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Harold Baines

Designated hitter / Right fielder
Born: March 15, 1959 (1959-03-15) (age 50)
Easton, Maryland
Batted: Left Threw: Left 
MLB debut
April 10, 1980 for the Chicago White Sox
Last MLB appearance
September 27, 2001 for the Chicago White Sox
Career statistics
Batting average     .289
Hits     2,866
Home runs     384
Runs batted in     1,628
Teams
Career highlights and awards

Harold Douglas Baines (born March 15, 1959 in Easton, Maryland) is a former right fielder and designated hitter in Major League Baseball who played for five American League teams from 1980 to 2001. He is best known for his three stints with the Chicago White Sox, the team on which he now serves as coach. As one of the most durable, consistent and respected hitters of his era, he ranked 7th in AL history in games played (2,830) and 10th in runs batted in (1,628) upon his retirement. Noted as well for his power hitting in clutch situations, he was tied for 7th in AL history in grand slams (13)[1] and for 4th in 3-home run games (3),[2] and tied for 7th in major league history in walk-off home runs (10).[1] Baines batted over .300 eight times, and hit .324 in 31 career postseason games, topping the .350 mark in five separate series. A six-time All-Star, he led the AL in slugging average in 1984. He held the White Sox team record for career home runs from 1987 until Carlton Fisk passed him in 1990; his eventual total of 221 remains the club record for left-handed hitters, as do his 981 RBI and 585 extra base hits with the team. His 1,652 games as a designated hitter are a major league record, and he held the mark for career home runs as a DH (236) until Edgar Martínez passed him in 2004. With 1,628 RBI, Baines has the most RBI of any player eligible for the Hall of Fame but not currently inducted.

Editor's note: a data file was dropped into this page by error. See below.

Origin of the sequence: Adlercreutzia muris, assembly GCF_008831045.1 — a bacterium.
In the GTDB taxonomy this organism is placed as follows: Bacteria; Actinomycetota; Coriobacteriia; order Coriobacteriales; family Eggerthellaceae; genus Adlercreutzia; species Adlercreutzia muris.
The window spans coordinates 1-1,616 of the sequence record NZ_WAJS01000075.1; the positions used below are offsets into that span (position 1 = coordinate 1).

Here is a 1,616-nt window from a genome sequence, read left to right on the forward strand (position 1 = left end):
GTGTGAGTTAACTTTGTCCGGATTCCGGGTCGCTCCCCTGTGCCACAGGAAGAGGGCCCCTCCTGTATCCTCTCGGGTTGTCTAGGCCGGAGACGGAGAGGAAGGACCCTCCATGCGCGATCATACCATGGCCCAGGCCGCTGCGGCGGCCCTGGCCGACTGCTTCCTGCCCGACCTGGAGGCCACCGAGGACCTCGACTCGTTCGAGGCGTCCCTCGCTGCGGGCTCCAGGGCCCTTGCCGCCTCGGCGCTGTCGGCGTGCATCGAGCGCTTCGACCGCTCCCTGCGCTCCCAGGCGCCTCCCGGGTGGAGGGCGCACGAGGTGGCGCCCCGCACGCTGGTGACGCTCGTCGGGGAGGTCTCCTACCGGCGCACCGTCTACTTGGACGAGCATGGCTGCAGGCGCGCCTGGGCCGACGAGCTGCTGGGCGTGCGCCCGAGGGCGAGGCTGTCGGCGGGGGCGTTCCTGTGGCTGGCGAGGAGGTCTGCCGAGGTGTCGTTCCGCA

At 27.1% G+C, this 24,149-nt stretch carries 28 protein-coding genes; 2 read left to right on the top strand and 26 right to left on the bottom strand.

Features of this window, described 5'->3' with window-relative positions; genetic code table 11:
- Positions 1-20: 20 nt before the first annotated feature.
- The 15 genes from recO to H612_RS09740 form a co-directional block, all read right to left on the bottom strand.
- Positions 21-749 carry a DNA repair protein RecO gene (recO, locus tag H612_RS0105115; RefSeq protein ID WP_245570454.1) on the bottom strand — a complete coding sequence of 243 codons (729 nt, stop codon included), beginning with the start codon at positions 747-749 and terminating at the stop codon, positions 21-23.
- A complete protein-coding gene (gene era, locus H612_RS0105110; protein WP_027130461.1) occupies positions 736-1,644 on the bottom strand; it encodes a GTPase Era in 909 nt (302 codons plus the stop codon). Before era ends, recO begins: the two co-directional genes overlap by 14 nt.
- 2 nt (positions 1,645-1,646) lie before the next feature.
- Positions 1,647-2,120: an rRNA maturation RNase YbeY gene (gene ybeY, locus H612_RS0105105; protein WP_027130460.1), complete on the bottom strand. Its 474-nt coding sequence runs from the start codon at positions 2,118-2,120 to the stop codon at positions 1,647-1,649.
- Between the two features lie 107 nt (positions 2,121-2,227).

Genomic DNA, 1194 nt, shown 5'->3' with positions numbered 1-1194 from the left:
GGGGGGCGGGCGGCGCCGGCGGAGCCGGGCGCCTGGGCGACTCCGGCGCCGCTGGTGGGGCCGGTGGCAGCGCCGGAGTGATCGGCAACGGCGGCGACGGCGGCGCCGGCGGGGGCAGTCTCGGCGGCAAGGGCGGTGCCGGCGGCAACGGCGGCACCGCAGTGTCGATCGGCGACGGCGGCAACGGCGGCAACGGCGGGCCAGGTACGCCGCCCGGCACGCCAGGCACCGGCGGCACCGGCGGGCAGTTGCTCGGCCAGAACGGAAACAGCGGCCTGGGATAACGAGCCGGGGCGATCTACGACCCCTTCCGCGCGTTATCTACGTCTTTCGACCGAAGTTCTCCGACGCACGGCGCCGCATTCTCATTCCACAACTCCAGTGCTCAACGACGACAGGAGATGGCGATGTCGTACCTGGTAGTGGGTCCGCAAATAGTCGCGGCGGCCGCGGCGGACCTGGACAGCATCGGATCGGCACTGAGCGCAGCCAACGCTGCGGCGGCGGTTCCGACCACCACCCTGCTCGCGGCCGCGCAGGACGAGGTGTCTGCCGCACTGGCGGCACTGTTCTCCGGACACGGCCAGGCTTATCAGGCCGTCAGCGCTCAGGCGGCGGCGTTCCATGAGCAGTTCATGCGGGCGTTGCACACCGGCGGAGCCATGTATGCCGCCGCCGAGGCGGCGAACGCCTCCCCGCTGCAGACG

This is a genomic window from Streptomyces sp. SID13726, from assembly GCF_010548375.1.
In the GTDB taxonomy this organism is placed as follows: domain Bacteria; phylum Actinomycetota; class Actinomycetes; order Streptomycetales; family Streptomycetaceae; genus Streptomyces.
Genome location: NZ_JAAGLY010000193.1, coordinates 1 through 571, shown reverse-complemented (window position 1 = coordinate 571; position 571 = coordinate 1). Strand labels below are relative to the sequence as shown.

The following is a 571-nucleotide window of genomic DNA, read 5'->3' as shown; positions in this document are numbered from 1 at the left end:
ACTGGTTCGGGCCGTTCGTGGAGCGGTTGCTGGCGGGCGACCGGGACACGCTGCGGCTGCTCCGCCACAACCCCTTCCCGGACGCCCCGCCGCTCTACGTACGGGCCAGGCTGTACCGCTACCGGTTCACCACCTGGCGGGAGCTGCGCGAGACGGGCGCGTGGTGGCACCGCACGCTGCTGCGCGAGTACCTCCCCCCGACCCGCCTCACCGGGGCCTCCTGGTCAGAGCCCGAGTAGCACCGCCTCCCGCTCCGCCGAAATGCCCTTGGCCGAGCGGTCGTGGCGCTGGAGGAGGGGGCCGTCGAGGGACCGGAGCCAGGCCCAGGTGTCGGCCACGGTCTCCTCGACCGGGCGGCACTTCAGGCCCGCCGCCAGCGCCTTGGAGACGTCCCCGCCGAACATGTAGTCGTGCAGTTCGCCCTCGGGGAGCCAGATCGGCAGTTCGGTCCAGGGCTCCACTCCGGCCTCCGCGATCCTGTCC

Contents

Early years

Baines graduated in 1977 from St. Michaels High School on Maryland's Eastern Shore where, as a senior, he batted .532 and was named a High School All-American.[3] A month later, the White Sox made Baines the first selection in the amateur draft. The owner of the White Sox at the time, Bill Veeck, had spotted Baines playing Little League ball many years before at the age of 12.

Professional career

In 1980, Baines became a regular outfielder on the White Sox, and he began to produce in 1982 when he had 165 hits, 25 home runs and 105 RBI. In 1984, baseball writer Bill James called Baines his favorite opposing player to watch, saying, "He is gorgeous, absolutely complete. I've seen him drop down bunts that would melt in your mouth, come up the next time and execute a hit and run that comes straight off the chalkboard. I've seen him hit fastballs out of the yard on a line, and I've seen him get under a high curve and loft it just over the fence."[4] Baines ended the longest game in major league history (eight hours and six minutes over 25 innings on successive evenings) with a home run against the Milwaukee Brewers' Chuck Porter on May 9, 1984; the bat he used is currently kept at the Baseball Hall of Fame.

In 1986, a succession of knee problems began which would gradually end his fielding career, forcing him to become a regular designated hitter. Despite the knee ailments and the resulting lack of speed, however, he remained a powerful hitter, picking up 166 hits in 1988.

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Trades

Midway through the 1989 season, the Texas Rangers acquired Baines, along with Fred Manrique, from the White Sox in a much-derided trade which sent Wilson Alvarez, Scott Fletcher and Sammy Sosa to Chicago. After the trade the White Sox retired Baines' #3, a rare occurrence for a player who was still active in the major leagues (the number would be "un-retired" each time Baines returned to the White Sox, and he currently wears it as a coach).